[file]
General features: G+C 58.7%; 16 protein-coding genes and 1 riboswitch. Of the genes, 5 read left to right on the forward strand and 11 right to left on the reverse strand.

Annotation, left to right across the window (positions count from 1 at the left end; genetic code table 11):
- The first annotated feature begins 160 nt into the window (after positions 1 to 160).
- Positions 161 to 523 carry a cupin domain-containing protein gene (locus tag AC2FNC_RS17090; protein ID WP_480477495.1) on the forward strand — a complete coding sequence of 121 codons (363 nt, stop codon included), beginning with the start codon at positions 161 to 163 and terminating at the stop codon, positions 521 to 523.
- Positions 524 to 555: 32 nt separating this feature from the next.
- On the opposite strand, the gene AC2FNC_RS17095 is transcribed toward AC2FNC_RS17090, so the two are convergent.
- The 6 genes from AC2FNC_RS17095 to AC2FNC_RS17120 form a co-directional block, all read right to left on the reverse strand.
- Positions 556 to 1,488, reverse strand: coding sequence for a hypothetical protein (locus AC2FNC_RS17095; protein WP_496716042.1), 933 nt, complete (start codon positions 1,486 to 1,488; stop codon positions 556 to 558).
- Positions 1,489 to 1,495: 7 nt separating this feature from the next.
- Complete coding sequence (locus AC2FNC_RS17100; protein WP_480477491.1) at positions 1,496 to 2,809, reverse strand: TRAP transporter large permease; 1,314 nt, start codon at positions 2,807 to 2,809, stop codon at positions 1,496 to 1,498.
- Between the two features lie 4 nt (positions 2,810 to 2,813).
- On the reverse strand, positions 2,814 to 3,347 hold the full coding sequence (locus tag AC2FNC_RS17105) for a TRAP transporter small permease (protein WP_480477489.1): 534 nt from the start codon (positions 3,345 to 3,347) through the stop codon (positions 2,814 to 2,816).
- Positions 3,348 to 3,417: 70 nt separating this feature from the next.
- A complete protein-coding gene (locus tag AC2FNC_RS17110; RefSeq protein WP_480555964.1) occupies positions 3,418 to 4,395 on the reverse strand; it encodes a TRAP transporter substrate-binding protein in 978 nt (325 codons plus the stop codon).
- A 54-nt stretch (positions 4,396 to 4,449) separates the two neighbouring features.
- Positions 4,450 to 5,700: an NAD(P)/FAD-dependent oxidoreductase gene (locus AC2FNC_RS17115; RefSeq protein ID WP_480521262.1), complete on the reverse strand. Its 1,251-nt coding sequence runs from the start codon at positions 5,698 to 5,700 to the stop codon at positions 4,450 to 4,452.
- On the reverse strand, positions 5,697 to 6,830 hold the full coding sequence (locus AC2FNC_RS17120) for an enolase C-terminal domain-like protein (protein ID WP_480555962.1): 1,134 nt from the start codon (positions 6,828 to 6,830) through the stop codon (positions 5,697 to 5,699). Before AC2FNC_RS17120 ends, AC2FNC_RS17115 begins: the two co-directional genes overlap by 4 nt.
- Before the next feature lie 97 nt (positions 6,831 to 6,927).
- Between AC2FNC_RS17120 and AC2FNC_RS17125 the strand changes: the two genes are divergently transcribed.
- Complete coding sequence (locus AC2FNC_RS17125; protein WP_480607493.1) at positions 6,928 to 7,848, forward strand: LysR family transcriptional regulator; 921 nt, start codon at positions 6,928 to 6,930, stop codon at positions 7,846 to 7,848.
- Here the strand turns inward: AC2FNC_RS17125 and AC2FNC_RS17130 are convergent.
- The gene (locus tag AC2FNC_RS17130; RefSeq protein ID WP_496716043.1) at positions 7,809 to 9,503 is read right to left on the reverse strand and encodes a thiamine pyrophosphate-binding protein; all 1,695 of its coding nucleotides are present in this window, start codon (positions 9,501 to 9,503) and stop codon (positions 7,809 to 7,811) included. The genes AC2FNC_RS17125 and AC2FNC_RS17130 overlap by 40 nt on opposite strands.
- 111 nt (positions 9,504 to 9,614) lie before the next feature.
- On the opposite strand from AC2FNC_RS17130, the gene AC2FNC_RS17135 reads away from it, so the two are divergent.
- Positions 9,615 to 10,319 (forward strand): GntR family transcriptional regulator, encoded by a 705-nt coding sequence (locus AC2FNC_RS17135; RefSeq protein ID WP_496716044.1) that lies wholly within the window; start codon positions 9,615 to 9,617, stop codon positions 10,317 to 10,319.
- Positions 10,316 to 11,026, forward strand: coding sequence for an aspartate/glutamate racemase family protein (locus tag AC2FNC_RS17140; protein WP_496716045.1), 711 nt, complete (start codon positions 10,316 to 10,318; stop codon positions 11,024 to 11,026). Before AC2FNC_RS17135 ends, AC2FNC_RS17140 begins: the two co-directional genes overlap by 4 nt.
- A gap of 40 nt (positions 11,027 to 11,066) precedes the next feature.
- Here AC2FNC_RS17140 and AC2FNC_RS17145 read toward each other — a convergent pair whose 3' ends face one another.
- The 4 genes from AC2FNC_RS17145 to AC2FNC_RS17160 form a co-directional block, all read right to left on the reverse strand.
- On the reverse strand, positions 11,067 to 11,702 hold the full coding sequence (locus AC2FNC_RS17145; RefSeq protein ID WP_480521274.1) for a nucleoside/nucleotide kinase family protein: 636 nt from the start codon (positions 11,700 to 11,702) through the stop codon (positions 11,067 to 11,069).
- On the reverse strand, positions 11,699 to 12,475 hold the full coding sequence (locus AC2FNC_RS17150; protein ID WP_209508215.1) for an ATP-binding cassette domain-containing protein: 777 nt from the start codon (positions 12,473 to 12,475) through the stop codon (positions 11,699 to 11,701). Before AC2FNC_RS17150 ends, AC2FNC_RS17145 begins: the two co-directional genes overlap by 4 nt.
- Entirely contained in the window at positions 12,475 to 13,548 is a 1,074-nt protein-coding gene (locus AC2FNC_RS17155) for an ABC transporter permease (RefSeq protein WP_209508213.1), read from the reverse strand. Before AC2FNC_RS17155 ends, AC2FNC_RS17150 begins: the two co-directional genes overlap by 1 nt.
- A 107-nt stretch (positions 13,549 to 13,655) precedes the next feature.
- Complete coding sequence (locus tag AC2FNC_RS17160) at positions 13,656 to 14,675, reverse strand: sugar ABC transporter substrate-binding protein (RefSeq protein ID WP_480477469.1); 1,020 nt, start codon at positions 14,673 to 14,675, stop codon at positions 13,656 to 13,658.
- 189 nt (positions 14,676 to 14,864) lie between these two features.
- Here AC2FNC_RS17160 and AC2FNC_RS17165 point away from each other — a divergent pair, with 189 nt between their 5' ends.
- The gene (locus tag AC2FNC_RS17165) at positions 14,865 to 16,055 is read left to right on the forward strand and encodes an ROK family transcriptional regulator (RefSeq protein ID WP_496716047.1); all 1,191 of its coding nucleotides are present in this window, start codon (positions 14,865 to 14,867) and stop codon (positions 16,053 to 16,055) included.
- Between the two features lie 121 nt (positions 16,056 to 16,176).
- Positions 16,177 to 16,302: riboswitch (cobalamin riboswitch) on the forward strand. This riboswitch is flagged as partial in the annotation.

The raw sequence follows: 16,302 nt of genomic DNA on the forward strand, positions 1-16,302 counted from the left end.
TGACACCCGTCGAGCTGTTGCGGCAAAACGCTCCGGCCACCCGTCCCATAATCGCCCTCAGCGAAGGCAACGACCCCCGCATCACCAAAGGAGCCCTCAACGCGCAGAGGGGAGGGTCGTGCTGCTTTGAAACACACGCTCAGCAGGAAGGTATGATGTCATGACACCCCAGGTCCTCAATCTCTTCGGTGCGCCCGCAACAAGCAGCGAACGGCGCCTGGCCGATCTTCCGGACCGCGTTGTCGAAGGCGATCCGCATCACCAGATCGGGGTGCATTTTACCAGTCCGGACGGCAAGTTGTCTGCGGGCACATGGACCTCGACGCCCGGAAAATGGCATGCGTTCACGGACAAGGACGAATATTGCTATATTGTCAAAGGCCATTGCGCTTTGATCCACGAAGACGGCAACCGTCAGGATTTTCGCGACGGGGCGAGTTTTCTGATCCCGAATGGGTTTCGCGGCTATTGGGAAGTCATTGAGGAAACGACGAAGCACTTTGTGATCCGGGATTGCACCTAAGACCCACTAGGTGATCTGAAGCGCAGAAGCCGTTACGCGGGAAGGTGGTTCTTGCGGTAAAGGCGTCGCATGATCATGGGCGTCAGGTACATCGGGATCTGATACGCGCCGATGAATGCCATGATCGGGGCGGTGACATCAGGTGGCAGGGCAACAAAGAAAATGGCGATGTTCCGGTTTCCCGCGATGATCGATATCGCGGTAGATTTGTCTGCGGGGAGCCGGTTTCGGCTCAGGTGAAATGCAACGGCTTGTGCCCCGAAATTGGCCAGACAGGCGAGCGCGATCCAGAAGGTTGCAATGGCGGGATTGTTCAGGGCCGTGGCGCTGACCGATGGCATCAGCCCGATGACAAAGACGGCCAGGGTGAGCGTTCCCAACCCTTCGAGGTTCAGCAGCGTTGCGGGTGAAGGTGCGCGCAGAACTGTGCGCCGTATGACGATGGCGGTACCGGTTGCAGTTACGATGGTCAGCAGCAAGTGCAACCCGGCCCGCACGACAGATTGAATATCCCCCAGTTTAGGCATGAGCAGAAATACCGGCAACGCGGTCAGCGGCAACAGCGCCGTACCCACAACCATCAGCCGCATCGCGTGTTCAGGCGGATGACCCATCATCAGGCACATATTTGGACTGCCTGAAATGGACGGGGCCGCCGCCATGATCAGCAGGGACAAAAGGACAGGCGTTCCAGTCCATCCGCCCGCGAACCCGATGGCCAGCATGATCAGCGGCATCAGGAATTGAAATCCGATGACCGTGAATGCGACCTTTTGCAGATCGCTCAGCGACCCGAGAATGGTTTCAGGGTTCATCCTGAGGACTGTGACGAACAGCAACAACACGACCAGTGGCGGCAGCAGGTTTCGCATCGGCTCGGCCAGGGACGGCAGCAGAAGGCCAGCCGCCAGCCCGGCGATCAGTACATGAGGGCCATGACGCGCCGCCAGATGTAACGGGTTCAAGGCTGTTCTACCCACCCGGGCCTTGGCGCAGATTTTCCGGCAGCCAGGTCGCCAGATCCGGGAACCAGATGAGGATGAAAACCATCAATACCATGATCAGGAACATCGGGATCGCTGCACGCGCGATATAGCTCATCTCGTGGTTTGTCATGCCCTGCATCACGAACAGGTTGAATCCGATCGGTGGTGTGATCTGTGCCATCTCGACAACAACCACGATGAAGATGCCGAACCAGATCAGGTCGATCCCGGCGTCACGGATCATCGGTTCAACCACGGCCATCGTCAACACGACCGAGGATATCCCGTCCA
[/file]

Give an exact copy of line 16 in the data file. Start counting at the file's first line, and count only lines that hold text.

- Positions 4,450 to 5,700: an NAD(P)/FAD-dependent oxidoreductase gene (locus AC2FNC_RS17115; RefSeq protein ID WP_480521262.1), complete on the reverse strand. Its 1,251-nt coding sequence runs from the start codon at positions 5,698 to 5,700 to the stop codon at positions 4,450 to 4,452.